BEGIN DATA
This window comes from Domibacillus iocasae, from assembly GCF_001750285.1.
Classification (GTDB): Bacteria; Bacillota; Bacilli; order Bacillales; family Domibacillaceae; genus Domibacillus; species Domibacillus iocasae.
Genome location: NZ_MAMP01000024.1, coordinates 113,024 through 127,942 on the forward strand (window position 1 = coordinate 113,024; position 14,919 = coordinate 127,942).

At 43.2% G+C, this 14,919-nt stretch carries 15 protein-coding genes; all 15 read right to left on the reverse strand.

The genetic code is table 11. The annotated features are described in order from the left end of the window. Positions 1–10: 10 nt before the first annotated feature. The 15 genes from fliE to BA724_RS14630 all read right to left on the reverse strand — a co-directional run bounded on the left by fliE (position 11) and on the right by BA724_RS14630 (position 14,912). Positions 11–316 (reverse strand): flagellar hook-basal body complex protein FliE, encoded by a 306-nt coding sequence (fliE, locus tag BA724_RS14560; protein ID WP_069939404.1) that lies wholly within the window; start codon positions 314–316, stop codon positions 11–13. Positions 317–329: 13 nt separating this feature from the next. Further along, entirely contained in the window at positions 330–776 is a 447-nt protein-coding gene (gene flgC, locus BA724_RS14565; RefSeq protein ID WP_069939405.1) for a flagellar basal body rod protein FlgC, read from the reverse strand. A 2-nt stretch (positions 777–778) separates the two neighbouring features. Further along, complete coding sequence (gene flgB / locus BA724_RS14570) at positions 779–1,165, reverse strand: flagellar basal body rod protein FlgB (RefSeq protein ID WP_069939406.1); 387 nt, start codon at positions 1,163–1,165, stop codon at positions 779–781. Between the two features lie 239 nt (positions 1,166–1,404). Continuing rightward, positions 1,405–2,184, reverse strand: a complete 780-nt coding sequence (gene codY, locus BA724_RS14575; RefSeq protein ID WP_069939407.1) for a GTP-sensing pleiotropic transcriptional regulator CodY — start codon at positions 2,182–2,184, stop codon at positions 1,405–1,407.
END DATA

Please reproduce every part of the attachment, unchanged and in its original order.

This window comes from Domibacillus iocasae, from assembly GCF_001750285.1.
Classification (GTDB): Bacteria; Bacillota; Bacilli; order Bacillales; family Domibacillaceae; genus Domibacillus; species Domibacillus iocasae.
Genome location: NZ_MAMP01000024.1, coordinates 113,024 through 127,942 on the forward strand (window position 1 = coordinate 113,024; position 14,919 = coordinate 127,942).

At 43.2% G+C, this 14,919-nt stretch carries 15 protein-coding genes; all 15 read right to left on the reverse strand.

The genetic code is table 11. The annotated features are described in order from the left end of the window. Positions 1–10: 10 nt before the first annotated feature. The 15 genes from fliE to BA724_RS14630 all read right to left on the reverse strand — a co-directional run bounded on the left by fliE (position 11) and on the right by BA724_RS14630 (position 14,912). Positions 11–316 (reverse strand): flagellar hook-basal body complex protein FliE, encoded by a 306-nt coding sequence (fliE, locus tag BA724_RS14560; protein ID WP_069939404.1) that lies wholly within the window; start codon positions 314–316, stop codon positions 11–13. Positions 317–329: 13 nt separating this feature from the next. Further along, entirely contained in the window at positions 330–776 is a 447-nt protein-coding gene (gene flgC, locus BA724_RS14565; RefSeq protein ID WP_069939405.1) for a flagellar basal body rod protein FlgC, read from the reverse strand. A 2-nt stretch (positions 777–778) separates the two neighbouring features. Further along, complete coding sequence (gene flgB / locus BA724_RS14570) at positions 779–1,165, reverse strand: flagellar basal body rod protein FlgB (RefSeq protein ID WP_069939406.1); 387 nt, start codon at positions 1,163–1,165, stop codon at positions 779–781. Between the two features lie 239 nt (positions 1,166–1,404). Continuing rightward, positions 1,405–2,184, reverse strand: a complete 780-nt coding sequence (gene codY, locus BA724_RS14575; RefSeq protein ID WP_069939407.1) for a GTP-sensing pleiotropic transcriptional regulator CodY — start codon at positions 2,182–2,184, stop codon at positions 1,405–1,407.